Even after USDA overestimated the corn crop in 2010 by more than 10 bushels per acre in the August 2010 report compared to the final production estimate for the crop, a record or near-record in terms of inaccuracy, procedures weren't changed in how to assess and estimate yields for that first report, notes Greg Preston, state statistician with the Indiana Ag Statistics Service, based in West Lafayette.
Just as last year, the August report, which assessed conditions as of Aug. 1, 2011, assumed normal weather for the rest of the growing season. Data for Indiana was taken from about 700 written surveys and about 300 plots visited by field enumerators. These are the people who visit fields and make counts. However, for the August report, there are typically no ears to count or check. They return to the same exact spots a month later in preparing for the September report. At that time, there should be ears to check and measure.
One factor many thought contributed to such a low accuracy level last year was that there were very high night-time temperatures during grain fill. USDA's formulas didn't account for that. When there are high nighttime temperatures, instead of resting and turning sugars made during the day into starch that enters the kernel, corn plants continue to respire, using up energy collected during the day.
No adjustments were made for this phenomenon for this year as far as Preston knows. However, as always, they do have a chance to send in comments and recommendations to the officials that put together the final report when they send their data. Preston indicates that due to the wet start and all the heat, his staff suggested that perhaps the Indiana yield should be trimmed a bit. He says it's possible this accounts for a yield estimate that's one to two bushels per acre than it might have been based on raw numbers collected through the formula. However, there was not a major adjustment.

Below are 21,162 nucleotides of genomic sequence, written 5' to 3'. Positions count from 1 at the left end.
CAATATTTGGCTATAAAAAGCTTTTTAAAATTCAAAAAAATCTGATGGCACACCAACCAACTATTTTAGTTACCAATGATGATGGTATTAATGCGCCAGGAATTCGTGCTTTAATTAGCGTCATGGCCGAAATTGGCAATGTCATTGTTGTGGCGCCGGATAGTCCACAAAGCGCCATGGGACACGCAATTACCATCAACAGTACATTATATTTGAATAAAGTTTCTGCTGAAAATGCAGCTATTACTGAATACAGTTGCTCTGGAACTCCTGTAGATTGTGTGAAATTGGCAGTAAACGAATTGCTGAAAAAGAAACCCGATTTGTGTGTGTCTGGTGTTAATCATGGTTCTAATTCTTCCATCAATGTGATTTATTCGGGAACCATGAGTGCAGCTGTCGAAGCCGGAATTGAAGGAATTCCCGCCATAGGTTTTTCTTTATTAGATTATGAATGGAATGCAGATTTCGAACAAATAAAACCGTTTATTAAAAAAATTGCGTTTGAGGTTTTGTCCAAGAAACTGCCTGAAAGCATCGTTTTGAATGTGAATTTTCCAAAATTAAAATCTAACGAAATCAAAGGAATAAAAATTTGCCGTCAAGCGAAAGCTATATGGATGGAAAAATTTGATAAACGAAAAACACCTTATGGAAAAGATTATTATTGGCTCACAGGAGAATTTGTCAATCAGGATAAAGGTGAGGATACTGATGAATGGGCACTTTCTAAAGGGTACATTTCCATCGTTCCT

That's important since high nighttime temperatures returned again, existing during most of the record-breaking 23-day streak of 90 degrees or higher in central Indiana. The crop may have not been as deep into the grain fill period a the time, although Bob Nielsen, Purdue corn specialist, says that corn planted three weeks behind is only one week behind in grain fill. The extremely hot temperatures in July and early August shoved along maturity. That's good in terms of harvesting corn that's not excessively wet, but it may not be so good when it comes to yields.